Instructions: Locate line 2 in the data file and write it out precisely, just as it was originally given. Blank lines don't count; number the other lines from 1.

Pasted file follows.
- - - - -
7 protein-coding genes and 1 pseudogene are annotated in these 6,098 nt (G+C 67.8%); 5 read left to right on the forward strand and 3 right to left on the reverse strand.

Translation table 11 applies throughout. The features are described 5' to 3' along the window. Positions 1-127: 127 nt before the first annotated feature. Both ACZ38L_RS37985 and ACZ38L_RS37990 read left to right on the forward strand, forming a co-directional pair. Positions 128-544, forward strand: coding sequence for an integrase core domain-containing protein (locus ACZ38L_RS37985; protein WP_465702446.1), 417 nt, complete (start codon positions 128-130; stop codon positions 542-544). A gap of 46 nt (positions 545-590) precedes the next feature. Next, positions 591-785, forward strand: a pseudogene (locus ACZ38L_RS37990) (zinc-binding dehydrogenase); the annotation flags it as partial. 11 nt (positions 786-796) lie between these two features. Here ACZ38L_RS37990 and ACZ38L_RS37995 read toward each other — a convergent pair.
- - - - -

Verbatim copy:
Translation table 11 applies throughout. The features are described 5' to 3' along the window. Positions 1-127: 127 nt before the first annotated feature. Both ACZ38L_RS37985 and ACZ38L_RS37990 read left to right on the forward strand, forming a co-directional pair. Positions 128-544, forward strand: coding sequence for an integrase core domain-containing protein (locus ACZ38L_RS37985; protein WP_465702446.1), 417 nt, complete (start codon positions 128-130; stop codon positions 542-544). A gap of 46 nt (positions 545-590) precedes the next feature. Next, positions 591-785, forward strand: a pseudogene (locus ACZ38L_RS37990) (zinc-binding dehydrogenase); the annotation flags it as partial. 11 nt (positions 786-796) lie between these two features. Here ACZ38L_RS37990 and ACZ38L_RS37995 read toward each other — a convergent pair.